Motifs of premarital or extramarital sex or graphic sex of any kind, homosexuality, graphic violence, vulgar language, single parent households, tobacco or drug or alcohol use, mental dysfunctions, criminal or rebellious conduct, and so on affect rating scale. Although there's no formal rating system for literature anymore, there's a moral authority agenda that runs one underground by a word of mouth grapevine that drives book banning in libraries and schools.
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Re: Non-sterotypical Relationships

Postby sierramcconnell » 17 Nov 2010, 15:08

This is the most graphic it gets, with Cael and Fidelis. You kinda understand what's going on, and there are sentences for sure that need changing (especially that second one, gah, so don't beta it, this is FIRST DRAFT, UNEDITED, written at work between periods of crazy).

---

It was unfair, what he did. Cael didn’t deserve to be introduced to the world like Fidelis decided to do to him that night. But though he cried, there was a suspicion that it wasn’t for pain or for fear that the tears were welling in those dark chocolate eyes of his. Every time Fidelis attempted to redeem himself, to run, to stop his madness, Cael pulled him back into the fall.

He kissed him back. He held him. And he laughed as they stared up at the stars through the window. The world could see them, too, that night, and Cael was giving her a look of triumph and pride. As if he had finally won after so long of being the loser.

It was wrong. It was all wrong. Even as he laid holding him in his arms and watching him sleep with satisfaction, Fidelis knew it was wrong.

He shouldn’t have done it.

Several times he roused Cael, trying to tell him he was sorry and he shouldn’t have. But the smile on his face and the lilt in his voice only made Fidelis kiss his head and tell him to go back to sleep.

Everything would be better in the morning.


---

It's just to show you, it's totally not graphic. I could do graphic, I used to write that in my fanfic days. XD
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Re: Non-sterotypical Relationships

Postby maybegenius » 18 Nov 2010, 00:22

This isn't a question any of us can really answer out of context. If you're asking whether your story is appropriate, that depends on what sort of appropriate you mean (age appropriate? Christian appropriate?). Who's your target audience? Who are the people who would read this novel? Try not to go with the "everybody, I hope!" answer - think it over. Who are the people you want to read this? Teens? Adults? Sci-Fi/Fantasy readers? General fiction readers? Conservative readers? Knowing your audience is the first step to knowing what is and isn't appropriate.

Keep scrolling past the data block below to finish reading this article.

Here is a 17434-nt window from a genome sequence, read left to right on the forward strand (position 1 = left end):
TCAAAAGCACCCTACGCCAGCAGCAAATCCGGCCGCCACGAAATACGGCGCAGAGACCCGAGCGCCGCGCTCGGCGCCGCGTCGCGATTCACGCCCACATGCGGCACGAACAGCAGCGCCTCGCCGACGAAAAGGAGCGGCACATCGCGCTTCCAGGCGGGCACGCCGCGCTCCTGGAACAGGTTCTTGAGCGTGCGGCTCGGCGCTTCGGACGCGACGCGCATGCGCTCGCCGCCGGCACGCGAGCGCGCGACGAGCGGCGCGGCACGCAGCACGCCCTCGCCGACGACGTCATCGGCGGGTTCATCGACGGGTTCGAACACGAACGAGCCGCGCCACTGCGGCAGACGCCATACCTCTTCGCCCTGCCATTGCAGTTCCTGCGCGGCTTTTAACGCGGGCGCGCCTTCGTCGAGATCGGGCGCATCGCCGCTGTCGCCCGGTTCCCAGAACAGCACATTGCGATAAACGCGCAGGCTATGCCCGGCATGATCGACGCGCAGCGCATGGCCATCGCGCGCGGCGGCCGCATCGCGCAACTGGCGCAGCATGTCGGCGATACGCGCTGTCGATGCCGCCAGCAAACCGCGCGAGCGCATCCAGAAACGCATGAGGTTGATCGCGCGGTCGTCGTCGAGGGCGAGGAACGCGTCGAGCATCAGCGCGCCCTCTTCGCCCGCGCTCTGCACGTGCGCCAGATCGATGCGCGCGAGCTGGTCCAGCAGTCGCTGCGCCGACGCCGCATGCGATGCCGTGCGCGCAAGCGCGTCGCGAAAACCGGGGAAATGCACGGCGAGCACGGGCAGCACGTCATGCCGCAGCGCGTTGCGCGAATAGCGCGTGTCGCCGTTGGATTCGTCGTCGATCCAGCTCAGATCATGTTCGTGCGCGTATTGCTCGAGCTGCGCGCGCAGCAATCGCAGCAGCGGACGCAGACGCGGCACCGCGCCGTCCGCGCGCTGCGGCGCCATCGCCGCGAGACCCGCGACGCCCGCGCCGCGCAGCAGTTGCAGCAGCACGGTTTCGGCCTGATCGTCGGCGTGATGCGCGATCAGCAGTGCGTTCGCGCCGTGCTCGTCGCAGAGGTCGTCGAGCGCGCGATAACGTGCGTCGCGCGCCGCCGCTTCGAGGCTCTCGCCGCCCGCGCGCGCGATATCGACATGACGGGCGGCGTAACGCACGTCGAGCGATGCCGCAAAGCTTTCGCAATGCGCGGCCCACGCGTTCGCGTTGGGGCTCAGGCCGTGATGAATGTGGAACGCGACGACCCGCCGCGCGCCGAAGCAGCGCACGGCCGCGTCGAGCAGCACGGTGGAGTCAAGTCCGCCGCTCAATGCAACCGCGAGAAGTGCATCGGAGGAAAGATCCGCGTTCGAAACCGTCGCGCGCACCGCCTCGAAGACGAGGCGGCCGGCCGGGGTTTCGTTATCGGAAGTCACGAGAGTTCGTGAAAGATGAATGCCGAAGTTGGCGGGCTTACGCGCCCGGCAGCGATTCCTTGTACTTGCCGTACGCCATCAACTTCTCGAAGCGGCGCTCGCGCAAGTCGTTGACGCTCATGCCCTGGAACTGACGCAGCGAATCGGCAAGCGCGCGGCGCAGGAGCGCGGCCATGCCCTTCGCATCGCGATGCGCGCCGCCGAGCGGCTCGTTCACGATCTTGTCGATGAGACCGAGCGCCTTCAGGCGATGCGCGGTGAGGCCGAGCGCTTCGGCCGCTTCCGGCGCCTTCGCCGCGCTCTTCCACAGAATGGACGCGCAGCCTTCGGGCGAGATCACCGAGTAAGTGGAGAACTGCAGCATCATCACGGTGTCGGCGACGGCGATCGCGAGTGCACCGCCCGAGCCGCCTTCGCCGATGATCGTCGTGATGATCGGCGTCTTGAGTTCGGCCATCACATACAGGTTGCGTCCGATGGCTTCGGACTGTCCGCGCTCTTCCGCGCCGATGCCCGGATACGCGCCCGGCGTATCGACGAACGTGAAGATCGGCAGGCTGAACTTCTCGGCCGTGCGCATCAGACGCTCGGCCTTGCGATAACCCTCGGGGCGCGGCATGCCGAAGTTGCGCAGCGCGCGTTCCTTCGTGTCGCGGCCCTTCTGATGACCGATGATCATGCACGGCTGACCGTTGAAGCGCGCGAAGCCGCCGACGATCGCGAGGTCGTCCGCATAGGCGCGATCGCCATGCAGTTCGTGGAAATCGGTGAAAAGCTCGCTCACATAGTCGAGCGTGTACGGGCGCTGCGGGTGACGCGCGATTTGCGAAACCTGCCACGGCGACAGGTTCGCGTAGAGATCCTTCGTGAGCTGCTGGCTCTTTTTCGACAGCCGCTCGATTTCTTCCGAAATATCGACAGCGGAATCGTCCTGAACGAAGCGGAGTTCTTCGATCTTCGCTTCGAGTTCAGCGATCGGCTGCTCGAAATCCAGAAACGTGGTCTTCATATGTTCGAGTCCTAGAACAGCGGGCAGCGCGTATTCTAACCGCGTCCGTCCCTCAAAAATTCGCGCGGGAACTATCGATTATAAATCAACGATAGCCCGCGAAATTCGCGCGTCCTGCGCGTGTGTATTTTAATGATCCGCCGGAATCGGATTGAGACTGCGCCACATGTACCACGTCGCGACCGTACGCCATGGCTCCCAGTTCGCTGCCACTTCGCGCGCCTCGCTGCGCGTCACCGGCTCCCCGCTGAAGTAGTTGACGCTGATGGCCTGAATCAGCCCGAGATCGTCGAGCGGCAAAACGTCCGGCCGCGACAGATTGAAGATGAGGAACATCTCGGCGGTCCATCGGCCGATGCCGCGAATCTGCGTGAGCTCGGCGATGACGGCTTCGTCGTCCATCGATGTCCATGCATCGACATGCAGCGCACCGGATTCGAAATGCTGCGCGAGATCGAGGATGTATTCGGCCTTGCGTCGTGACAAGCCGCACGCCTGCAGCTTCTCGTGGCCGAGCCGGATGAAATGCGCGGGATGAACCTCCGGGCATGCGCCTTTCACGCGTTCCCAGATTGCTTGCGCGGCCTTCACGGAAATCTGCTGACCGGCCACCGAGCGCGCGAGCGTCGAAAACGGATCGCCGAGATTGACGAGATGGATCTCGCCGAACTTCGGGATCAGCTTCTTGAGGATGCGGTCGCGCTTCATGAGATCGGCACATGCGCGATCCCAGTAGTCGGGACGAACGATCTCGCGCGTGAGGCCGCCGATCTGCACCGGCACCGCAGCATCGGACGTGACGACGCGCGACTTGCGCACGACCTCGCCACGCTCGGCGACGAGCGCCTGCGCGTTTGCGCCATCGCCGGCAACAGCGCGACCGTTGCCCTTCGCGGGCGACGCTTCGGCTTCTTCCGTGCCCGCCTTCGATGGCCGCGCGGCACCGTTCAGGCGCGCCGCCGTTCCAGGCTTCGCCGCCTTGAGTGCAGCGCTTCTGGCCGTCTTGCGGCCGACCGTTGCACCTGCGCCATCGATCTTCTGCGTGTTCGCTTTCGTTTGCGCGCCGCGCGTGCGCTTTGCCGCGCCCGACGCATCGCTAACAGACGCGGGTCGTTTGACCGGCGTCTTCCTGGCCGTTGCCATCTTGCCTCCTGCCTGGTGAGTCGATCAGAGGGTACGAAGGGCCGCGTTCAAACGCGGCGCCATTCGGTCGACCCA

From there, you can start answering these questions. Are these relationships okay for a teen novel? Based on the info you've provided, no, probably not. Are these relationships okay for an adult mainstream novel? Probably. None of the aforementioned relationships are much weirder than others that have been done in mainstream and speculative fiction before. I automatically thought of Claudia from Interview with the Vampire - an immortal woman forever trapped in the body of a child. Relationships between a teen and an adult are not unheard of in fiction, either. Nor is homosexuality, rape, or gore.

If I may say so, I've noticed you asking repeatedly if we think certain elements about your work are acceptable or okay. The short answer is always going to be yes - anything goes in fiction. The long answer is dependent on your audience and how you handle the content. I promise you, as unconventional or edgy as your work is, it's not going to be too messed up for fiction. I think these are questions you need to be asking yourself - WHO is your audience, and WHAT is appropriate for THAT audience? You'll have your answer.
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Re: Non-sterotypical Relationships

Postby sierramcconnell » 18 Nov 2010, 06:47

But we don't really know who are audience is until we get an agent. We could write, thinking we're writing for one group, and then they could come swooping in to say, "Actually..." and turn the whole thing on it's head.
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Re: Non-sterotypical Relationships